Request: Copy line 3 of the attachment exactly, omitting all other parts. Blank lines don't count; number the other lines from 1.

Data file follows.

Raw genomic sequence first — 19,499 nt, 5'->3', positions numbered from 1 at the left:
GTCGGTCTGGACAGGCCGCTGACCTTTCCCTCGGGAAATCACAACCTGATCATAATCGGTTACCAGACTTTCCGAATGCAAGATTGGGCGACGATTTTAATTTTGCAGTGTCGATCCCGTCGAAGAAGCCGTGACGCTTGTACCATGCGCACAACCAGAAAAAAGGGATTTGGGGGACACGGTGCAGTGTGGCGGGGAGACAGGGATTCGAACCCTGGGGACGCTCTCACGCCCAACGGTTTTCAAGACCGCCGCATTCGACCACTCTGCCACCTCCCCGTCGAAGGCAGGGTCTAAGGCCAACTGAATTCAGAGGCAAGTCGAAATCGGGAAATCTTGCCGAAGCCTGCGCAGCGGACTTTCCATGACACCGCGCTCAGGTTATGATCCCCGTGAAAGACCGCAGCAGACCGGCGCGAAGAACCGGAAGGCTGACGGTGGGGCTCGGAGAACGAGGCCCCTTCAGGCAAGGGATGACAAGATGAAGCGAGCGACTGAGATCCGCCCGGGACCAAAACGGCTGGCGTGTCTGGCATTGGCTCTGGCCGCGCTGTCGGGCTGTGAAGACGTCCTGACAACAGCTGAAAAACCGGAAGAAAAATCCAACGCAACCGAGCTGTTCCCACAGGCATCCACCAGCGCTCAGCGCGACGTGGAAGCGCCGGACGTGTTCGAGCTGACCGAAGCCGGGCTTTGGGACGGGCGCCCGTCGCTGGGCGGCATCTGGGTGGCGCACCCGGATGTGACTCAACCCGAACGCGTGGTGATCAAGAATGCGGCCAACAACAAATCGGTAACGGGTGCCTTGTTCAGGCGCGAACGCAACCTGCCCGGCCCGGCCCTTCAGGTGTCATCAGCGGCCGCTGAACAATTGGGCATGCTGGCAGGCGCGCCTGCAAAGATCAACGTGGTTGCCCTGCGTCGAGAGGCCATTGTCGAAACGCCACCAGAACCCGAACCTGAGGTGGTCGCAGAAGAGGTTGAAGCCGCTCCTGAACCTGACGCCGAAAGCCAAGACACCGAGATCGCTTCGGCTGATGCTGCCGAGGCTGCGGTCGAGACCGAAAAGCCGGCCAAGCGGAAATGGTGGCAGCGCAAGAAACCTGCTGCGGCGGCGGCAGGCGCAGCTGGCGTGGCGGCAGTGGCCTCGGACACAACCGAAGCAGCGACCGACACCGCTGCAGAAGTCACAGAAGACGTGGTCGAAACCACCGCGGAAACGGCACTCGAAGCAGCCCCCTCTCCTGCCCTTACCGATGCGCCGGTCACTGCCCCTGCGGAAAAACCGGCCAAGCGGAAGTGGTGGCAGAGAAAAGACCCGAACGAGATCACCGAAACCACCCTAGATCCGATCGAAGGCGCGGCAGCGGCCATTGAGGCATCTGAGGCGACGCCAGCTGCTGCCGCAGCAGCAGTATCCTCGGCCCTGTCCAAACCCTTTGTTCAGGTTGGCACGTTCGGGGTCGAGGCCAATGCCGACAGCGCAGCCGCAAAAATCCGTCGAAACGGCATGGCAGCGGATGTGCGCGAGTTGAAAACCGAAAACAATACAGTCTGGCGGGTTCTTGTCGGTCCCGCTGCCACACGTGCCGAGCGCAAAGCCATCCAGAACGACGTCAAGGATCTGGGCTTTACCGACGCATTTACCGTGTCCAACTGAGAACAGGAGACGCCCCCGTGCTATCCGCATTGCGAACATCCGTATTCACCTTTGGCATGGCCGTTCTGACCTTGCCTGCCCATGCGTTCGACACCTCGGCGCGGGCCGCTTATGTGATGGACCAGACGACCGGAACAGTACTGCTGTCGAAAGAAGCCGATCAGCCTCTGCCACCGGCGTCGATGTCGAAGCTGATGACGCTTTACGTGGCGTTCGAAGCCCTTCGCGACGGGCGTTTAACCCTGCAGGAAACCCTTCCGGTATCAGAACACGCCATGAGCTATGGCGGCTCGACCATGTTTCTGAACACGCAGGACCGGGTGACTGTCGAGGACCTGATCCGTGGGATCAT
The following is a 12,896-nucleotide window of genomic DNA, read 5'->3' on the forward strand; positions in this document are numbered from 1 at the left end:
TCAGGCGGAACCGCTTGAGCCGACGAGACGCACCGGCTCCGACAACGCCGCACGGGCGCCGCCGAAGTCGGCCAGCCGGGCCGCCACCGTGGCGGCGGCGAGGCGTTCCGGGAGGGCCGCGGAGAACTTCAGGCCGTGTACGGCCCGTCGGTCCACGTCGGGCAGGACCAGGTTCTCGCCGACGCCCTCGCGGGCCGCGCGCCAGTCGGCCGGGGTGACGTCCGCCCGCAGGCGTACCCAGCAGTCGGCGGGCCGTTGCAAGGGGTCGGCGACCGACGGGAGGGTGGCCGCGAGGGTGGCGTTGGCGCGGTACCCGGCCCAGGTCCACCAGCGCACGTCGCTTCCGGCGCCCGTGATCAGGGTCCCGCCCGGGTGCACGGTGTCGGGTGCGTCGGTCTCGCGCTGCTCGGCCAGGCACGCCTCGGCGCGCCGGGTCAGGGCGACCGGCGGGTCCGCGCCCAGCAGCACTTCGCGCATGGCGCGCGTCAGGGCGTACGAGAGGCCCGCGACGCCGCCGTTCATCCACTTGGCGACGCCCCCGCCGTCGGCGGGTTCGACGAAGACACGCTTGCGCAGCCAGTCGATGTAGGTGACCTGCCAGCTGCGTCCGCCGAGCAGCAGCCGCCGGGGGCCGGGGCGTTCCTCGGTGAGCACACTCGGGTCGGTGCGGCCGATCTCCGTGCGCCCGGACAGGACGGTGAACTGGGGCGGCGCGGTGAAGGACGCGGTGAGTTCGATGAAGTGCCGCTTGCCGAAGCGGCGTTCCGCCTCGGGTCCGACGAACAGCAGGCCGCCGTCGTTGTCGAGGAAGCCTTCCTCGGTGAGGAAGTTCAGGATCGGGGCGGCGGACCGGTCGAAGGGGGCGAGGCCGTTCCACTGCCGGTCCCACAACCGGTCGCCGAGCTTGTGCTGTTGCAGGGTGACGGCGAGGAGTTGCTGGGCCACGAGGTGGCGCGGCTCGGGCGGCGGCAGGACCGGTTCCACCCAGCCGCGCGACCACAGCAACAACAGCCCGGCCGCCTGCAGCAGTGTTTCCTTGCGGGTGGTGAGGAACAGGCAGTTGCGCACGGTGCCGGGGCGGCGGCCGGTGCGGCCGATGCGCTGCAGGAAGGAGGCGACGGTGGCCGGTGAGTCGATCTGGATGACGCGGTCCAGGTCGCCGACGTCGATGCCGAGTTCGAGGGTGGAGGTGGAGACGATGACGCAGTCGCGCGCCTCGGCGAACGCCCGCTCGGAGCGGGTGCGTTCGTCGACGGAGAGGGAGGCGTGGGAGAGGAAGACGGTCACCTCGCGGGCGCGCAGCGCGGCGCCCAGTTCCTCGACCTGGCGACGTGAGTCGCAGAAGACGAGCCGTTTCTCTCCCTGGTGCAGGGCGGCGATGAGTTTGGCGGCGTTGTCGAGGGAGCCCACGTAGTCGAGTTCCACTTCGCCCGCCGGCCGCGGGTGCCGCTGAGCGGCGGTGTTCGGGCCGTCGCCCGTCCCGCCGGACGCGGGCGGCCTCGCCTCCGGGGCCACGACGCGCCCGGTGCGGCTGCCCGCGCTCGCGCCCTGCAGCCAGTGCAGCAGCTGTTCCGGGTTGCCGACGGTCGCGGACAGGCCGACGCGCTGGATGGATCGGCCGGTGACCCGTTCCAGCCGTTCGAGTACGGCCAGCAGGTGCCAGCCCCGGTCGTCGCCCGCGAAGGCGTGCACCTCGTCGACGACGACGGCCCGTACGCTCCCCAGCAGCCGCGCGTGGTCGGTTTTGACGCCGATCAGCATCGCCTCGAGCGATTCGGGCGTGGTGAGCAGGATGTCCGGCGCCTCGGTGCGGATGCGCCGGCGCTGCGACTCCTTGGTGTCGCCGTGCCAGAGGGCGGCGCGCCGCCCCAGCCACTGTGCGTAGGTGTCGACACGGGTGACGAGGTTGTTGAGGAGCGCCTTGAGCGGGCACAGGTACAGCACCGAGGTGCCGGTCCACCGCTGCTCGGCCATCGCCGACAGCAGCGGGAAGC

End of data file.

The following is a 12,896-nucleotide window of genomic DNA, read 5'->3' on the forward strand; positions in this document are numbered from 1 at the left end: